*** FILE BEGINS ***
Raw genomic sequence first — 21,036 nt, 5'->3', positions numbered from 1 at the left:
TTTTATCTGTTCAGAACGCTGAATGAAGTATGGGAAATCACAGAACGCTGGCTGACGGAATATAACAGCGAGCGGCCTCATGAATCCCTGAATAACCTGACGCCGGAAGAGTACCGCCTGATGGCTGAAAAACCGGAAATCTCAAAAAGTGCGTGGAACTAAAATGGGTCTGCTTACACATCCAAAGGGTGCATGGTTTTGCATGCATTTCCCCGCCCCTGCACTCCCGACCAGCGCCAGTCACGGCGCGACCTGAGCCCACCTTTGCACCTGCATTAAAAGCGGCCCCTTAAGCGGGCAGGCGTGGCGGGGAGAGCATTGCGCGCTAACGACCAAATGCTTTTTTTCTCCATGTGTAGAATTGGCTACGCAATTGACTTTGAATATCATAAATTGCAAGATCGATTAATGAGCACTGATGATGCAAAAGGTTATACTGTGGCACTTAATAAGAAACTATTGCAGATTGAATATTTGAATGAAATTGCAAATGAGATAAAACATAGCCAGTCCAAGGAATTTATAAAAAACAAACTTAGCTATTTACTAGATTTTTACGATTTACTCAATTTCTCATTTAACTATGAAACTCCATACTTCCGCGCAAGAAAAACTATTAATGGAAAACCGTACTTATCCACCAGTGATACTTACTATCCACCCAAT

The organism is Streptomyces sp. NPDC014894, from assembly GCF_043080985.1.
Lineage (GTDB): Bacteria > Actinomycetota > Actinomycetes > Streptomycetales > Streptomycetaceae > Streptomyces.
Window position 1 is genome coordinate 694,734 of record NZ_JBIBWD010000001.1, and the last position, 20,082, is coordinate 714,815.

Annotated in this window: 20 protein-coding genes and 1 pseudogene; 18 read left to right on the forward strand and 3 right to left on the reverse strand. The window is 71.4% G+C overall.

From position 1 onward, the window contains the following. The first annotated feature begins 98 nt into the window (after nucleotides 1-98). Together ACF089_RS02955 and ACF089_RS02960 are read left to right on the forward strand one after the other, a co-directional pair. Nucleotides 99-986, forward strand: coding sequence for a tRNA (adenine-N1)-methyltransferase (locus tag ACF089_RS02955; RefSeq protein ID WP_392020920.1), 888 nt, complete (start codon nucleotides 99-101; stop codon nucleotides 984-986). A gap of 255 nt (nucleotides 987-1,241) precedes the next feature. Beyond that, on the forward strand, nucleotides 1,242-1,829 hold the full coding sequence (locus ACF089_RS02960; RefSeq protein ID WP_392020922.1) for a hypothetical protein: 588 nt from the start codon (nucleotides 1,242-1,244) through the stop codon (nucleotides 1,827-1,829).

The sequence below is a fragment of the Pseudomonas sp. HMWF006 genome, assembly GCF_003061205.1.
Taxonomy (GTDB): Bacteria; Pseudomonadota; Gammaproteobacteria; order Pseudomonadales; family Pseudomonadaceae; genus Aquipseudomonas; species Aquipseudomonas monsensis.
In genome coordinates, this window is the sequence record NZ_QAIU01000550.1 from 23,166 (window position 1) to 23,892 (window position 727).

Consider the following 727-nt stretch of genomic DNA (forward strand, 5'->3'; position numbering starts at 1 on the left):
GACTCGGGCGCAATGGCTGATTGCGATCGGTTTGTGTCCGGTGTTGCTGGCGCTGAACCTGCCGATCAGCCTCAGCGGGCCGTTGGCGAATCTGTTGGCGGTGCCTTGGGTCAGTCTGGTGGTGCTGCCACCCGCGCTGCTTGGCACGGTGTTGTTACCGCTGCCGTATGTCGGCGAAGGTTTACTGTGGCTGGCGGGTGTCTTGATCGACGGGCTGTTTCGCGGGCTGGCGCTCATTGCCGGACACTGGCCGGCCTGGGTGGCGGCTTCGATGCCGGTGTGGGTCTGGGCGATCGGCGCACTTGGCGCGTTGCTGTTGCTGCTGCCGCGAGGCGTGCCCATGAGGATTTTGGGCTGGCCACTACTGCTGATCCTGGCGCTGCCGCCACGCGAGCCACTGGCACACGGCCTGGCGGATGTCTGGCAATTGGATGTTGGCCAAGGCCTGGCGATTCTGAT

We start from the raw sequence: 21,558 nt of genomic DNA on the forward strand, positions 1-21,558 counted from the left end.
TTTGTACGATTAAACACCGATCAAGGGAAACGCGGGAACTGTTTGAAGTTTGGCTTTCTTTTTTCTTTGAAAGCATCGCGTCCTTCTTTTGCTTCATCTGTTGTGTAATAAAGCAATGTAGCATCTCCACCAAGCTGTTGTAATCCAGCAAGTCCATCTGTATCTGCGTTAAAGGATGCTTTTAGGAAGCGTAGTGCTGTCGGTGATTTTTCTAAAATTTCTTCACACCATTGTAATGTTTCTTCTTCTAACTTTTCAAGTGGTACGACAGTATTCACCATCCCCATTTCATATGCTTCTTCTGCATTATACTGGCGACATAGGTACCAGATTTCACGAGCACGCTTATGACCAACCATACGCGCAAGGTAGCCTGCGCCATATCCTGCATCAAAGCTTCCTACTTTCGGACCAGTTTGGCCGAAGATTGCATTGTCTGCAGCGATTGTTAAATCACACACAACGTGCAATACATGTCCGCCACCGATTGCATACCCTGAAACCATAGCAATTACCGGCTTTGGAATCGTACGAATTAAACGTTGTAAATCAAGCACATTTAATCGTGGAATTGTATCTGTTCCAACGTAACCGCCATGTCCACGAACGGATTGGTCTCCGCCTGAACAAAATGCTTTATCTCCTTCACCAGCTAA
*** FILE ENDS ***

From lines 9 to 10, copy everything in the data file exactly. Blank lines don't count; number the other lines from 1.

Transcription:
Taxonomy (GTDB): Bacteria; Pseudomonadota; Gammaproteobacteria; order Pseudomonadales; family Pseudomonadaceae; genus Aquipseudomonas; species Aquipseudomonas monsensis.
In genome coordinates, this window is the sequence record NZ_QAIU01000550.1 from 23,166 (window position 1) to 23,892 (window position 727).